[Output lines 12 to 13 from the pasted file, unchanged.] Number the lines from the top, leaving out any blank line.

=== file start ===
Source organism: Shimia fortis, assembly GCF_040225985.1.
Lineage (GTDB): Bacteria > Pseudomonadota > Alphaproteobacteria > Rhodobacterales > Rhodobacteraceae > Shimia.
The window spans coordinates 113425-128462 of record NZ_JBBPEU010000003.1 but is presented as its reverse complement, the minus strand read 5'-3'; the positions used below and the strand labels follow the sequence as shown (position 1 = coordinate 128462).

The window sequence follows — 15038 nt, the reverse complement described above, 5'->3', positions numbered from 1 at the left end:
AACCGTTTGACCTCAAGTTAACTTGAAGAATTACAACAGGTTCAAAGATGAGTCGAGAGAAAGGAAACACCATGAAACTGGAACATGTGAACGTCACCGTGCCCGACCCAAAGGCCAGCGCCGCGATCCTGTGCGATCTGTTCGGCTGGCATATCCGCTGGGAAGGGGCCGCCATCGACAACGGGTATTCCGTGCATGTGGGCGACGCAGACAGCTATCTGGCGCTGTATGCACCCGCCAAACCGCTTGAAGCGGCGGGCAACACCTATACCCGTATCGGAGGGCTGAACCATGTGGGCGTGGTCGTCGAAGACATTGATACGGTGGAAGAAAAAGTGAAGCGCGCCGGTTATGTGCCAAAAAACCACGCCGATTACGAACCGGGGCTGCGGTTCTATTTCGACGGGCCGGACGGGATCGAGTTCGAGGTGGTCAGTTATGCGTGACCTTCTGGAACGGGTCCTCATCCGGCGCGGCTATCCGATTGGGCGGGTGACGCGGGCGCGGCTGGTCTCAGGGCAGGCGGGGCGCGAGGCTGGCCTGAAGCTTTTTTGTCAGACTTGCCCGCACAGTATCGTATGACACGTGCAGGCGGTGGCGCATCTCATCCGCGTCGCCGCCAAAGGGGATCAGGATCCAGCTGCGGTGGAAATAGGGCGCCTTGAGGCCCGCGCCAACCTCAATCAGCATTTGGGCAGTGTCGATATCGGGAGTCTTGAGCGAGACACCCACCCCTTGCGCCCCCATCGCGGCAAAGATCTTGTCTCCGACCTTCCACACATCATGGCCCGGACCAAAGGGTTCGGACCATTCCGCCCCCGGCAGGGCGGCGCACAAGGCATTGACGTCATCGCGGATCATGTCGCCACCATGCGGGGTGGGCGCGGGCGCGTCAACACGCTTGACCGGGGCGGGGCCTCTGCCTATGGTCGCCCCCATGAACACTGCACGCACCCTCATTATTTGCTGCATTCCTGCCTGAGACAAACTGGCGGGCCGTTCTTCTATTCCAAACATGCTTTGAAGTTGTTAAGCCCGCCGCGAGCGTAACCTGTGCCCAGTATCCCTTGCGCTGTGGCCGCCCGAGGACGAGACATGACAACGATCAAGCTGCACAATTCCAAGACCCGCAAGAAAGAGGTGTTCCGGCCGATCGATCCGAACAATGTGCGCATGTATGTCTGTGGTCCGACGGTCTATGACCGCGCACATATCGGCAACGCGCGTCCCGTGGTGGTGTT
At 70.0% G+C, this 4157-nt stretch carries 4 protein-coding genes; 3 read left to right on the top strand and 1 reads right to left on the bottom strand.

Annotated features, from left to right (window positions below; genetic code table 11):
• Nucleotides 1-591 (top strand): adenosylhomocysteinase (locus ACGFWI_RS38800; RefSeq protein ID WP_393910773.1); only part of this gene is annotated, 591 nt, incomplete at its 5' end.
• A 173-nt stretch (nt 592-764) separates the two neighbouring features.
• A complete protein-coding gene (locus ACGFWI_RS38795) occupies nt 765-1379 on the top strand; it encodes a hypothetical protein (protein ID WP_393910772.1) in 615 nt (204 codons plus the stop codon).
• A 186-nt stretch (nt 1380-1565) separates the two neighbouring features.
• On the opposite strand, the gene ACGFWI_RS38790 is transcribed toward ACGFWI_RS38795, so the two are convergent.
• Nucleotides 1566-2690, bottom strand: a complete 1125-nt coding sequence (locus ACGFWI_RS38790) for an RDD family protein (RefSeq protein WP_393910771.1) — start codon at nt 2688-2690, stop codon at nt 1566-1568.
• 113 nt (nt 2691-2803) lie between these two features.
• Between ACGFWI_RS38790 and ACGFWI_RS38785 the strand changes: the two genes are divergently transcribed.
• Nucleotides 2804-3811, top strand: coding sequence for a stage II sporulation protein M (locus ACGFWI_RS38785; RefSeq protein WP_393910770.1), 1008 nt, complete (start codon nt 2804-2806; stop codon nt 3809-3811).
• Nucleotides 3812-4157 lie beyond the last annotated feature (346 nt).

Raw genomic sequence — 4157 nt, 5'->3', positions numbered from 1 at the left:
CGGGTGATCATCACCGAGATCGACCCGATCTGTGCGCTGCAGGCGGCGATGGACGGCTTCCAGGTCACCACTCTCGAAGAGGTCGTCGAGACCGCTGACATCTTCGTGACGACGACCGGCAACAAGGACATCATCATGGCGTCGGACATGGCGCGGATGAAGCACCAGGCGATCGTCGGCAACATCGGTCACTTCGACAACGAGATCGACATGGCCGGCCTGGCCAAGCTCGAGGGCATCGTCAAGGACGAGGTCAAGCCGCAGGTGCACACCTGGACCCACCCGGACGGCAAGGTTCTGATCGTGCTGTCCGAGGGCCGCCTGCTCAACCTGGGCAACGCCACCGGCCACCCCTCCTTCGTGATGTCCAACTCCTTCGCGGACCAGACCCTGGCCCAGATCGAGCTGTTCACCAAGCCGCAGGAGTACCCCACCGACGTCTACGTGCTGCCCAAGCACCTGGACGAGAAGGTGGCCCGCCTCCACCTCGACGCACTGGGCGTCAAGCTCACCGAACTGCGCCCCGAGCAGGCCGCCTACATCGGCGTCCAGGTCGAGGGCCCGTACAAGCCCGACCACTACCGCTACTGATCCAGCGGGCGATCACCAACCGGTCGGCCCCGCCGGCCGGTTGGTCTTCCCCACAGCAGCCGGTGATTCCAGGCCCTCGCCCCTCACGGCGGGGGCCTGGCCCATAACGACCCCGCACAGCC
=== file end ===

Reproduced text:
• On the opposite strand, the gene ACGFWI_RS38790 is transcribed toward ACGFWI_RS38795, so the two are convergent.
• Nucleotides 1566-2690, bottom strand: a complete 1125-nt coding sequence (locus ACGFWI_RS38790) for an RDD family protein (RefSeq protein WP_393910771.1) — start codon at nt 2688-2690, stop codon at nt 1566-1568.